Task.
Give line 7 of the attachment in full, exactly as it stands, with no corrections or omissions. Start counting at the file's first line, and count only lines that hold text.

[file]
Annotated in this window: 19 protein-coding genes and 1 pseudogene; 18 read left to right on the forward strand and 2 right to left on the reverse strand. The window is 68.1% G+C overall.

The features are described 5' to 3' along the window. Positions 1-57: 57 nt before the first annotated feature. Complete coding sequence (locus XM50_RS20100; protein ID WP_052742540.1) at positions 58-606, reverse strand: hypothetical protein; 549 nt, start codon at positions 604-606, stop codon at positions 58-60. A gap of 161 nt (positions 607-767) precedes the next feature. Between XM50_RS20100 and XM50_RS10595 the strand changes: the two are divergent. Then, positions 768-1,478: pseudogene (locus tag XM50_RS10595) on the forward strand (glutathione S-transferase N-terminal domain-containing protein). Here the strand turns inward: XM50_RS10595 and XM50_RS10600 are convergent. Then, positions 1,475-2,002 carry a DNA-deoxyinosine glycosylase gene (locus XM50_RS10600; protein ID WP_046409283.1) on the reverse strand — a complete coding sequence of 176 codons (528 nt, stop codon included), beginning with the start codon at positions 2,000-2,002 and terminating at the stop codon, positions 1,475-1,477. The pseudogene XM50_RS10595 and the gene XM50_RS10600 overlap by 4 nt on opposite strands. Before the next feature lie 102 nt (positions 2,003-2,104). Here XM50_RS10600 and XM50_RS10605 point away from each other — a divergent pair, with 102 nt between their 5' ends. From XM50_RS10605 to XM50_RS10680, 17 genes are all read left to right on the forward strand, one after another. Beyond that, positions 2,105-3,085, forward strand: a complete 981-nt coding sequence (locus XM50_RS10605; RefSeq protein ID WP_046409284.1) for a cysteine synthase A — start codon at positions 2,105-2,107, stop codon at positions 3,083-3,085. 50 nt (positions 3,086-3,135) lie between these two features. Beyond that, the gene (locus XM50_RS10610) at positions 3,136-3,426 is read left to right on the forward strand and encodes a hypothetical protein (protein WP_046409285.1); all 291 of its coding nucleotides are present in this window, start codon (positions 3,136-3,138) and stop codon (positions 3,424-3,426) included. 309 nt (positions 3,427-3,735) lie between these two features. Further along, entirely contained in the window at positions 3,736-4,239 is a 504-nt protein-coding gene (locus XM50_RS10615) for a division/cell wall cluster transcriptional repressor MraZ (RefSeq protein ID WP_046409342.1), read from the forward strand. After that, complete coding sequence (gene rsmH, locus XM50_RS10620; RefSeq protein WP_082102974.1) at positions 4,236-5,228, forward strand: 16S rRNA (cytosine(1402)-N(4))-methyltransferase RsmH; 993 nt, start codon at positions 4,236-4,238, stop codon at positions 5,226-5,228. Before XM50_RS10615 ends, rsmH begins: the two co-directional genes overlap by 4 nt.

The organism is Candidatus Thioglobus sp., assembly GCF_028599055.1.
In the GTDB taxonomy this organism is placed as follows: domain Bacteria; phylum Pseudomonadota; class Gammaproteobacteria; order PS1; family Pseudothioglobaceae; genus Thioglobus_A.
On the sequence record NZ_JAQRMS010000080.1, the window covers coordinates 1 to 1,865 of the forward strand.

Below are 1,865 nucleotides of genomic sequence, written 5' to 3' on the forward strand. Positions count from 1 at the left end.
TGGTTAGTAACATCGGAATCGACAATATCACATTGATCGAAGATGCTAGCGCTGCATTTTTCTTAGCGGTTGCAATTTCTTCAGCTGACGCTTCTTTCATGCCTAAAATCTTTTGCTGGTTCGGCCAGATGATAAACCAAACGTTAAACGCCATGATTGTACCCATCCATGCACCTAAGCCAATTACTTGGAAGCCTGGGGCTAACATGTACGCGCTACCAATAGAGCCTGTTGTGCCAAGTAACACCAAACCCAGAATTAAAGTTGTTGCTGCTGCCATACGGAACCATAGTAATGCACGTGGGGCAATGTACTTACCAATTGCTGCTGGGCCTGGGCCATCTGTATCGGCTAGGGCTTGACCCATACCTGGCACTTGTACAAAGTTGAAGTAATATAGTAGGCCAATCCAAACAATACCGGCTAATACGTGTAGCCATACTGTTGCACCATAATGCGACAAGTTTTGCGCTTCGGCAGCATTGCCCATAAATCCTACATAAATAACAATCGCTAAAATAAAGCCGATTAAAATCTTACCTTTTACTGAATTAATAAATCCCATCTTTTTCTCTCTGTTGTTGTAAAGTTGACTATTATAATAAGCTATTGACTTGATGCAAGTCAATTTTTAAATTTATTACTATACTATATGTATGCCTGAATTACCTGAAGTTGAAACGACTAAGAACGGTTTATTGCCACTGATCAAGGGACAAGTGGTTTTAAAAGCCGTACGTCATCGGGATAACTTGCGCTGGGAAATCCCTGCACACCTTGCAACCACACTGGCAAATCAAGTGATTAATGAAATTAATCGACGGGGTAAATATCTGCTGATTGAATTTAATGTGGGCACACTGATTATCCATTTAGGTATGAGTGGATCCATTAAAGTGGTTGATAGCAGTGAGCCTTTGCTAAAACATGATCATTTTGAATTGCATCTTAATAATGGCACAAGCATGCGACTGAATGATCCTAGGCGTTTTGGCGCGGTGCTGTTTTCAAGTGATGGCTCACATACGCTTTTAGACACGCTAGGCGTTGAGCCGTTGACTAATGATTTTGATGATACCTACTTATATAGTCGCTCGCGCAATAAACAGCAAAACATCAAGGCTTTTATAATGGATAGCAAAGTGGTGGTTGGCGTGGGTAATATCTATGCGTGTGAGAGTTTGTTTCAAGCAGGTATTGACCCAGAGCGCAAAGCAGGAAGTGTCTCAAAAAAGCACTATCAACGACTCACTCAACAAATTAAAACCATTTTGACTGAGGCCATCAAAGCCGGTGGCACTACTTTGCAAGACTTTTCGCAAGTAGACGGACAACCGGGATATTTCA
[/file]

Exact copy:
TGGTTAGTAACATCGGAATCGACAATATCACATTGATCGAAGATGCTAGCGCTGCATTTTTCTTAGCGGTTGCAATTTCTTCAGCTGACGCTTCTTTCATGCCTAAAATCTTTTGCTGGTTCGGCCAGATGATAAACCAAACGTTAAACGCCATGATTGTACCCATCCATGCACCTAAGCCAATTACTTGGAAGCCTGGGGCTAACATGTACGCGCTACCAATAGAGCCTGTTGTGCCAAGTAACACCAAACCCAGAATTAAAGTTGTTGCTGCTGCCATACGGAACCATAGTAATGCACGTGGGGCAATGTACTTACCAATTGCTGCTGGGCCTGGGCCATCTGTATCGGCTAGGGCTTGACCCATACCTGGCACTTGTACAAAGTTGAAGTAATATAGTAGGCCAATCCAAACAATACCGGCTAATACGTGTAGCCATACTGTTGCACCATAATGCGACAAGTTTTGCGCTTCGGCAGCATTGCCCATAAATCCTACATAAATAACAATCGCTAAAATAAAGCCGATTAAAATCTTACCTTTTACTGAATTAATAAATCCCATCTTTTTCTCTCTGTTGTTGTAAAGTTGACTATTATAATAAGCTATTGACTTGATGCAAGTCAATTTTTAAATTTATTACTATACTATATGTATGCCTGAATTACCTGAAGTTGAAACGACTAAGAACGGTTTATTGCCACTGATCAAGGGACAAGTGGTTTTAAAAGCCGTACGTCATCGGGATAACTTGCGCTGGGAAATCCCTGCACACCTTGCAACCACACTGGCAAATCAAGTGATTAATGAAATTAATCGACGGGGTAAATATCTGCTGATTGAATTTAATGTGGGCACACTGATTATCCATTTAGGTATGAGTGGATCCATTAAAGTGGTTGATAGCAGTGAGCCTTTGCTAAAACATGATCATTTTGAATTGCATCTTAATAATGGCACAAGCATGCGACTGAATGATCCTAGGCGTTTTGGCGCGGTGCTGTTTTCAAGTGATGGCTCACATACGCTTTTAGACACGCTAGGCGTTGAGCCGTTGACTAATGATTTTGATGATACCTACTTATATAGTCGCTCGCGCAATAAACAGCAAAACATCAAGGCTTTTATAATGGATAGCAAAGTGGTGGTTGGCGTGGGTAATATCTATGCGTGTGAGAGTTTGTTTCAAGCAGGTATTGACCCAGAGCGCAAAGCAGGAAGTGTCTCAAAAAAGCACTATCAACGACTCACTCAACAAATTAAAACCATTTTGACTGAGGCCATCAAAGCCGGTGGCACTACTTTGCAAGACTTTTCGCAAGTAGACGGACAACCGGGATATTTCA